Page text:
On one side, there is a narrative that legacy media outfits are dying. On another side, there is a narrative that such outfits are thriving. How are we to think about it? Jeff Jarvis, one of our favourite commentators on the theme, argues in his book Geeks Bearing Gifts that legacy media lost the plot a long while ago.
“We need to reexamine whether entire sections of newspapers and magazines that were created to build audience or revenue are still worth the resources that go into them. Take—just for the sake of illustration—sports… When mass-media economics were in force (namely: that all readers see all ads so we charge all advertisers for all readers, a myth whose implications I will explore) then that 20 percent of incremental readership was quite valuable. But today, online, we get paid only for the ads readers actually see. And sports sections, historically, drew few ads—mostly for tires (under the sexist logic that men read sports and men buy tires). Further, there are now plenty of sites that specialize in sports—from ESPN to SB Nation, from fan blogs to the teams and leagues themselves—and most times they can do a better job of game coverage than stretched newspapers can…
“When I’ve had such discussions on Twitter, I get in trouble with fans of sports coverage who point to some great writing done in its service or to investigative journalism uncovering dangers or corruption. Stipulated. But I respond by asking them what percentage of the total cost, space, and time devoted to sports qualifies as such critical journalism. How much amounts instead to game reports that could be produced by Narrative Science, the service whose algorithms take structured data like sports scores, financial results, and government information and turns them into narrative? Can we still afford to be all things to all people?
"We can perform similar tough-minded analyses of business, entertainment, and various lifestyle categories of coverage. Some of them certainly do bring value to readers — for example, I still want news and reviews of local restaurants, though Yelp, Foursquare, TripAdvisor, OpenTable’s menus, and other platforms do a better job of giving me more information about restaurants than a lone newspaper critic ever could. It’s tragic that newspapers lost out on the opportunity to build such services; if only they had thought like platform-builders instead of storytellers. Legacy news organizations need to examine everything they do and ask whether they can specialize and endeavor to be the best in each category. Then they need to ask whether the resources spent in each category will still earn sufficient revenue and audience to justify the effort."
"Am I suggesting that every newspaper oust its sports department? No. I am suggesting instead that every news organization perform a starkly honest audit of both the journalistic and economic value that all its activities bring under its current, unbundled business models. I use sports as a provocative example.”
Have a safe week ahead.
How are we to decode the surge in cases on account of Omicron? To do that, Govindraj Ethiraj of IndiaSpend spoke to chest surgeon Amit Kumar and public health expert Vineeta Bal.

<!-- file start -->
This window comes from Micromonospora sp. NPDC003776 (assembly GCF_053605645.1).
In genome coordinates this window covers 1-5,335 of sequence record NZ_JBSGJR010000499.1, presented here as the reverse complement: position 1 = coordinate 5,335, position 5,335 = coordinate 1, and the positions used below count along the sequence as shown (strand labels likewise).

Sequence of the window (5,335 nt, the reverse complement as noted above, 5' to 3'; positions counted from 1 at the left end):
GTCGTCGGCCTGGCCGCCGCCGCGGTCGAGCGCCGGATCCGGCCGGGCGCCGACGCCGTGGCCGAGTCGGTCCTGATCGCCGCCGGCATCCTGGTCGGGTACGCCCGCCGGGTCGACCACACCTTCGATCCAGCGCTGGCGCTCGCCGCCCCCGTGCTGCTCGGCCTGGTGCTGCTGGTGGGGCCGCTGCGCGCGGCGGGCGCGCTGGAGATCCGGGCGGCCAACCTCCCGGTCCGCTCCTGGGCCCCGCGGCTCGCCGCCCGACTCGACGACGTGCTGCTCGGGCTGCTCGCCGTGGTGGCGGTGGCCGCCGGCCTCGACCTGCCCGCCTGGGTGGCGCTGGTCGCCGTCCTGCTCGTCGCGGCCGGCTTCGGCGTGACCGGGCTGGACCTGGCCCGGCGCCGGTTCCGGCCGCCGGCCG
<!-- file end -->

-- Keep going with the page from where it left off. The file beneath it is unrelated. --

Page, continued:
Dr Kumar placed a few things in perspective. “With regard to the third wave, two-three things are very clear. One, that the Omicron variant which is responsible for this current Covid-19 wave is many times more infectious than the earlier Delta variant. Unlike last year, if one family member gets it now, rest assured that all other family members are getting infected. In my own department, one person got infected and almost everybody in the department got it. So it's highly infectious. That's why case numbers are rising so fast. Two, Omicron is escaping vaccines far more than previous variants had done.
“Three, per data available till now, the disease seems to be milder compared to the Delta wave, where many more people were experiencing lung involvement and [reduced] oxygen [levels], which seems to be less common now. It's not that this is not being seen. Hospitalisations are happening, there are Covid-19 patients needing oxygen and ventilator support, but the percentage of such patients seems to be much lower.
“Lastly, Mumbai's municipal corporation has released data that show that of about 2,000 people currently on oxygen across various hospitals in Mumbai due to Covid-19, 96% are unvaccinated. So, if you are vaccinated, Omicron is infecting you, but it's causing mild disease.”
There is much else Dr Kumar and Bal share in this interview that we think are very compelling.
The Turing trap
What’s the purpose of technology? All of us instinctively know the answer - it should make life better for everyone. But that’s not often the case. Part of it is due to metrics by which we measure technological progress. A recent column in The New York Times highlights one such measure.
“Erik Brynjolfsson, an economist at Stanford, is a technology optimist in general. But in an essay to be published this spring in Daedalus, the journal of the American Academy of Arts and Sciences, he warns of “the Turing trap.” The phrase is a reference to the Turing test, named for Alan Turing, the English pioneer in artificial intelligence, in which the goal is for a computer program to engage in a dialogue so convincingly that it is indistinguishable from a human being.
For decades, Mr. Brynjolfsson said, the Turing test — matching human performance — has been the guiding metaphor for technologists, businesspeople and policymakers in thinking about A.I. That leads to A.I. systems that are designed to replace workers rather than enhance their performance. “I think that’s a mistake,” he said.”
The problem with masses
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